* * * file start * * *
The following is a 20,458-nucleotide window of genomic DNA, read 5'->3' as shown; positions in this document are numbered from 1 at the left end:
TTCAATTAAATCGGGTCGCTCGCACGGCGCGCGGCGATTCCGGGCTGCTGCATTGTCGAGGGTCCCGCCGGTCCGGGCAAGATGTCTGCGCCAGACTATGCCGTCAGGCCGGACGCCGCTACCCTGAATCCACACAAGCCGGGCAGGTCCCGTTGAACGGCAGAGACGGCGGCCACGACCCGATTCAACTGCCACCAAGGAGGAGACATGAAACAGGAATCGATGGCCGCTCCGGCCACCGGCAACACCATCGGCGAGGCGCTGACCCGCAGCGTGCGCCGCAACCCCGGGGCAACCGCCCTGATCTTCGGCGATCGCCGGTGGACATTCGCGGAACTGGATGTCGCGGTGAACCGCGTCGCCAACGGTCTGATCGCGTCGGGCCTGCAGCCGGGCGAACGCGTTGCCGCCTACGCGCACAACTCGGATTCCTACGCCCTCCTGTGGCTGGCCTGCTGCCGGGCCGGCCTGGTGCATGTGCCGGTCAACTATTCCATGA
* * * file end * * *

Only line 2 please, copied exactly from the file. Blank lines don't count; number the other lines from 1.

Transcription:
TTCAATTAAATCGGGTCGCTCGCACGGCGCGCGGCGATTCCGGGCTGCTGCATTGTCGAGGGTCCCGCCGGTCCGGGCAAGATGTCTGCGCCAGACTATGCCGTCAGGCCGGACGCCGCTACCCTGAATCCACACAAGCCGGGCAGGTCCCGTTGAACGGCAGAGACGGCGGCCACGACCCGATTCAACTGCCACCAAGGAGGAGACATGAAACAGGAATCGATGGCCGCTCCGGCCACCGGCAACACCATCGGCGAGGCGCTGACCCGCAGCGTGCGCCGCAACCCCGGGGCAACCGCCCTGATCTTCGGCGATCGCCGGTGGACATTCGCGGAACTGGATGTCGCGGTGAACCGCGTCGCCAACGGTCTGATCGCGTCGGGCCTGCAGCCGGGCGAACGCGTTGCCGCCTACGCGCACAACTCGGATTCCTACGCCCTCCTGTGGCTGGCCTGCTGCCGGGCCGGCCTGGTGCATGTGCCGGTCAACTATTCCATGA